Johnny Cope
Gaberlunzie King
Haughs O' Cromdale
Banks of Newfoundland
Parcel O' Rogues
North Sea Shoals        (Cassette release has "North Sea Holes" as title)
Katie Bairdie/Oor Wee School 
                        ("Bairdie" misspelt as "Beardie" on Philips cover)
I Once Loved A Lass
Blow Ye Winds
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KISHMUL'S GALLEY (1968)                 Fontana/Phonogram STL 5465
Kishmul's Galley
Roving Journeyman
Lewis Bridal Song
The Spanish Shawl
Cruel Brother
Gallus Bloke
Highland Lament

Twa Corbies
Night Visitor's Song
Doran's Favourite
Toon O'Kelso
October Song
The Shamrock and the Thistle
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THE CORRIES IN CONCERT (1969)                   Fontana STL 5484
    (Recorded live at the Royal Lyceum Theatre, Edinburgh)
Johnny Lad
Wild Rover
Sally Free and Easy
Lord of the Dance
Kid Songs ("Oor Wee School" and "My Brother Bill's A Fireman")

Liverpool Judies
Flower of Scotland
Hills of Ardmorn
Granny's In The Cellar
Will Ye Go Lassie Go

Alan Turnbull asks the question, was there a "Lord of the Dance" single?

"Here's a puzzle for me.  On the Best of the Corries (Pickwick compilation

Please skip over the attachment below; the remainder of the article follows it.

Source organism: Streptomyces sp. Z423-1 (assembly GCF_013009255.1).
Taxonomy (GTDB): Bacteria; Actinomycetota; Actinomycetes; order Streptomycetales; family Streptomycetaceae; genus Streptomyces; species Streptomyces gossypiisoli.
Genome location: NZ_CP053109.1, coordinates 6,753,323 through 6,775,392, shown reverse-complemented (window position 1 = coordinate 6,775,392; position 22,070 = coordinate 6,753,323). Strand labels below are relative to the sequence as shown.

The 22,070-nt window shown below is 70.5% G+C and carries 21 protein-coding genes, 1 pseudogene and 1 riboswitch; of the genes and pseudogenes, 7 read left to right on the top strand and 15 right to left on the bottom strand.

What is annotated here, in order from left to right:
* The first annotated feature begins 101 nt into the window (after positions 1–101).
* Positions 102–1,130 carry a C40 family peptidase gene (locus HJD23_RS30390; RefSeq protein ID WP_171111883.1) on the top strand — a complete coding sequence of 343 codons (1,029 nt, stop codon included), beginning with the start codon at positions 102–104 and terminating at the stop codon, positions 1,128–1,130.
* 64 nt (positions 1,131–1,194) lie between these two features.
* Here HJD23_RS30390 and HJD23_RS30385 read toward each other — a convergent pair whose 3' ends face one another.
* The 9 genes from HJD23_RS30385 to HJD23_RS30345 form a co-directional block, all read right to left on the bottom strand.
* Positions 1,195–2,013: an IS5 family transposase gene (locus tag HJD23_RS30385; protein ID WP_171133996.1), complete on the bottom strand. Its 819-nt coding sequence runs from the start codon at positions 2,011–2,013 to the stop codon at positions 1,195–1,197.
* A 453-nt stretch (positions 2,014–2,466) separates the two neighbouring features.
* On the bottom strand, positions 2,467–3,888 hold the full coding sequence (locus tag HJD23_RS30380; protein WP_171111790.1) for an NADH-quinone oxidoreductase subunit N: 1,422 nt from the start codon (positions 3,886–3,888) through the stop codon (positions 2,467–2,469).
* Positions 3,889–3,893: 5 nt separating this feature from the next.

CD) is the only place I have heard the studio version of "Lord of the Dance." 
The date is 1968 (Polygram).  Was this a single?  Are we missing an album
altogether?  The original number of Corries albums does not add up to what 
it should."
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SCOTTISH LOVE SONGS (1969)             Fontana/Phonograma 6309 004
   (Studio recording in London, Dec 10-12, 1969.)
Tiree Love Song
The Road to Dundee
Ca' the Ewes
Annie Laurie
Hunting Tower
The Bonnie Lass of Fyfvie
Ae Fond Kiss
The Lowlands of Holland
The Skye Boat Song
The Nut Brown Maiden
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STRINGS AND THINGS (1970)                       Fiesta FLPS 1832
                                                EMI SCX 6442
  (Studio recording)
Garten Mother's Lullaby
Heiland Harry
The Heidless Cross
Rattlin' Roarin' Willie
Jock O' Hazeldean
Flood Garry
Kiss The Children For Me, Mary
I Will Go
Three Shetland Tunes:
  The Hen's March
  Peerie Hoose Ahint the Burn
  Norwick Wedding
The Dowie Dens O' Yarrow
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LIVE AT THE ROYAL LYCEUM THEATRE, EDINBURGH (1971) Fiesta FLPS 1798
                                                   EMI SCX 6468
Wha Wouldna Fecht for Charlie
Liberty
Side by Side
Tramps and Hawkers
The Great Silkie
Lyceum Blues

Ye Jacobites by Name
Lowlands Away
Abigail
The Old Triangle
Dream Angus
Maids When You're Young
Bonnie Dundee
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SOUND THE PIBROCH (1972)                        EMI SCX 6511